West Bengal has once again set a precedent in conservation efforts by establishing two new Biodiversity Heritage Sites (BHS) in East Midnapore. With these additions, the state’s BHS count reaches an impressive total of 10, securing its position as the national leader in preserving unique and ecologically fragile ecosystems.
The first newly designated site encompasses a 7.3-kilometre stretch from BeguranJalpai to Birhampur, located in the Majilapur gram panchayat under the Contai-I block. This inter-tidal coastal region is home to a diverse array of species, including the rare Red Crabs (Ocypod macrocera), Dotilla Crab, Fiddler Crab, Monitor Lizard, Mongoose, Golden Jackal, Jungle Cat, and many others. Its ecological significance and the presence of these remarkable creatures make it a fitting addition to the BHS network.
The second BHS, Haldir Char, is a 6.4-hectare island situated in the Haldi River under the Itamogra-II Gram Panchayat of Mahishadal block. Haldir Char boasts a unique mangrove swamp with regular tidal influences, supporting a variety of littoral fauna and indigenous fish species in its inland waterbody.
On the island, different mangrove species like Piyara Bain, Jat Bain, Chak Keora, and Kakra flourish, accompanied by several mangrove-associated plants such as Kali lata, Habul/Paras Pipul, Hargoja, and Bon Jui. Furthermore, the island serves as a sanctuary for an impressive avian population, including nesting sites for species like Open Bill Stork, Little Cormorant, Indian Cormorant, Egret, Night Heron, Pond Heron, and more.
These two new BHS sites join the existing roster of West Bengal’s conservation achievements. The state had previously designated Dhotrey, Tonglu, and Pokhari in Darjeeling, Chilkigarh Kanak Durga in Jamboni, Jhargram, Char Balidanga in Kaligang in Nadia, Namthing Amkhoi Wood Fossil Park in Birbhum, and the State Horticulture Research and Development Center in Nadia as Biodiversity Heritage Sites.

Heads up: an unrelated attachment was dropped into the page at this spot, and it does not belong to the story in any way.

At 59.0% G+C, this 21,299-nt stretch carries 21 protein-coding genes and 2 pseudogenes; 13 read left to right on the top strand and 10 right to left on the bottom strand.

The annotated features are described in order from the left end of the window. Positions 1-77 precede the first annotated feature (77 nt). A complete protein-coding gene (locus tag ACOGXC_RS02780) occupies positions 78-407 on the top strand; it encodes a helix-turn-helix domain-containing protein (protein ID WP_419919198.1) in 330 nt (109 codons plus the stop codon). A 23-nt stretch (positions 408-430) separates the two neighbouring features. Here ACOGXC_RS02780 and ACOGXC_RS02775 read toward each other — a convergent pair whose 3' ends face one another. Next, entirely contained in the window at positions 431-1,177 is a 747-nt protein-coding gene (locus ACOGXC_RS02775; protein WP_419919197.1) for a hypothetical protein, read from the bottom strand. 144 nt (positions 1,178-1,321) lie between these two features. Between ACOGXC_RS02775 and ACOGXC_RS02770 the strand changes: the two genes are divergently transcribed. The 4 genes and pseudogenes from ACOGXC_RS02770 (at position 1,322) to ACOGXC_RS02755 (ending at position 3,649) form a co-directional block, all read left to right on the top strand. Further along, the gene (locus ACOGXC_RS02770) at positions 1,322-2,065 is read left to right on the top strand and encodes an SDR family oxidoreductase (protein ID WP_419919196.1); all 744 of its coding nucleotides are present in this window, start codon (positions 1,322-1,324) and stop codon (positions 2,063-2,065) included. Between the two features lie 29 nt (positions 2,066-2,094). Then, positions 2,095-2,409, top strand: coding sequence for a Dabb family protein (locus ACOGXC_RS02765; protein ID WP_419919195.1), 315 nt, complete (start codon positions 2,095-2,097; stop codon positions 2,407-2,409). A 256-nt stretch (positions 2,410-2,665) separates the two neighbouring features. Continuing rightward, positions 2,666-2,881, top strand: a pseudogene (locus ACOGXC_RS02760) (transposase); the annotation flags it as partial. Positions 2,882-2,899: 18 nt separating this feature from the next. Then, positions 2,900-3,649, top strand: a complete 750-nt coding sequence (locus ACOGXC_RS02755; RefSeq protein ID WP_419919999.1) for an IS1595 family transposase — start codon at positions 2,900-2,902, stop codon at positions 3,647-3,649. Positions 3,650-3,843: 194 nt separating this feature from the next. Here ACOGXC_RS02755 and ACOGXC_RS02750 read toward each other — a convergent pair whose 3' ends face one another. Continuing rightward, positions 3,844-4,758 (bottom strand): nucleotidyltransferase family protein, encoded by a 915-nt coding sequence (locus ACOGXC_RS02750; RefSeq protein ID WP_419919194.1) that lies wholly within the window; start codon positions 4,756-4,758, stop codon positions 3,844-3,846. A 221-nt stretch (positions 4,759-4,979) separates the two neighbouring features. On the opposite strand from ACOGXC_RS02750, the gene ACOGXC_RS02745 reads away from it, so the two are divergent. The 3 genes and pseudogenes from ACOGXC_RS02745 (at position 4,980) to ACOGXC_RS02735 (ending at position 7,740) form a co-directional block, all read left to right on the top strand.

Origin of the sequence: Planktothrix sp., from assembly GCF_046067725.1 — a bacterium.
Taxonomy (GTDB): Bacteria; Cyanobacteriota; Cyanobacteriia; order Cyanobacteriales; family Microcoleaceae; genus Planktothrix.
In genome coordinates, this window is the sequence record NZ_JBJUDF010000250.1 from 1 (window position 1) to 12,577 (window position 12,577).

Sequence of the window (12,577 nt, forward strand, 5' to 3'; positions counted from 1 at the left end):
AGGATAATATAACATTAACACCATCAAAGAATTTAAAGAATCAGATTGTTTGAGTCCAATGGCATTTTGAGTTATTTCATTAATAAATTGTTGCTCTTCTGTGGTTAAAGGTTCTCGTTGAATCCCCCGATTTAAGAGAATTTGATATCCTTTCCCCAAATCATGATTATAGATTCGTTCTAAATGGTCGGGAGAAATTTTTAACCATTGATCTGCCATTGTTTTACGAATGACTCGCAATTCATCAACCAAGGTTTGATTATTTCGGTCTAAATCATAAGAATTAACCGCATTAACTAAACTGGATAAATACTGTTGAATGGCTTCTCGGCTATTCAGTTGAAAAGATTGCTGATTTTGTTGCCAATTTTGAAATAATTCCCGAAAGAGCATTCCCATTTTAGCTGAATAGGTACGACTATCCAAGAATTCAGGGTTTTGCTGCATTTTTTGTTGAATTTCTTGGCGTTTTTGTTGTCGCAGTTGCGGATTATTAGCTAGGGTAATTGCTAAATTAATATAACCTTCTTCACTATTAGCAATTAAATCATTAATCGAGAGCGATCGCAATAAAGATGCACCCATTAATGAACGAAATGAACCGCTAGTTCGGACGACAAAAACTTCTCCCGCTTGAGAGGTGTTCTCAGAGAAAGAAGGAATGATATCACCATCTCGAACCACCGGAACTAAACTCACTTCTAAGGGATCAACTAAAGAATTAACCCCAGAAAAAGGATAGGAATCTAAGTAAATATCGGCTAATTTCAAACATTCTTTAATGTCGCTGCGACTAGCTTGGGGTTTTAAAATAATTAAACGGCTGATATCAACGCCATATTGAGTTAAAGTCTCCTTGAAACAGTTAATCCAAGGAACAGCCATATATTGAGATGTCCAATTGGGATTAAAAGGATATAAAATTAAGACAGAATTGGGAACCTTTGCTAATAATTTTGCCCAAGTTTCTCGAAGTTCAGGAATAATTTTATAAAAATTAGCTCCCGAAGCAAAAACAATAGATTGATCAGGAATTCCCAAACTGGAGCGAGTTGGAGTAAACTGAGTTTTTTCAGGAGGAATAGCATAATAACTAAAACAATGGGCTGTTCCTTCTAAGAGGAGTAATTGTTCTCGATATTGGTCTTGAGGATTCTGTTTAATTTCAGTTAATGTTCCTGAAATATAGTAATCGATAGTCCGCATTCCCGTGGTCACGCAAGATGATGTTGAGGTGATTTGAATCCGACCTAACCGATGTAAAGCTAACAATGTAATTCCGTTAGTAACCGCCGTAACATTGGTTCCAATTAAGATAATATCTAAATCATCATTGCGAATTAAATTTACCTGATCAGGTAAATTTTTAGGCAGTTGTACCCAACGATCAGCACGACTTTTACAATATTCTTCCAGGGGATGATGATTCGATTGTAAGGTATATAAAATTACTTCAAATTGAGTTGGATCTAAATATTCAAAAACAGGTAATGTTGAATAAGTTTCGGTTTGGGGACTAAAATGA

This continued expansion highlights the state government’s commitment to safeguarding unique ecosystems and preserving their ecological integrity. Biodiversity Heritage Sites are crucial for maintaining the balance of nature and preserving the diverse flora and fauna that exist within them.
By designating these sites, the West Bengal government aims to raise awareness about the ecological significance of these areas and promote sustainable practices that protect and conserve their fragile ecosystems, said a senior administrative officer.
West Bengal’s leadership in biodiversity conservation is further evidenced by the stark contrast between its 10 BHS and the distant second-place states, Maharashtra and Tripura, which currently possess five sites each.
This achievement reflects the state’s unwavering dedication to preserving its natural heritage for generations to come, a forest official said. As West Bengal forges ahead in its conservation efforts, it serves as an inspiration for the entire nation.
The establishment of these two new Biodiversity Heritage Sites not only contributes to the preservation of unique ecosystems but also reinforces the state’s position as a frontrunner in environmental stewardship, said the forest official.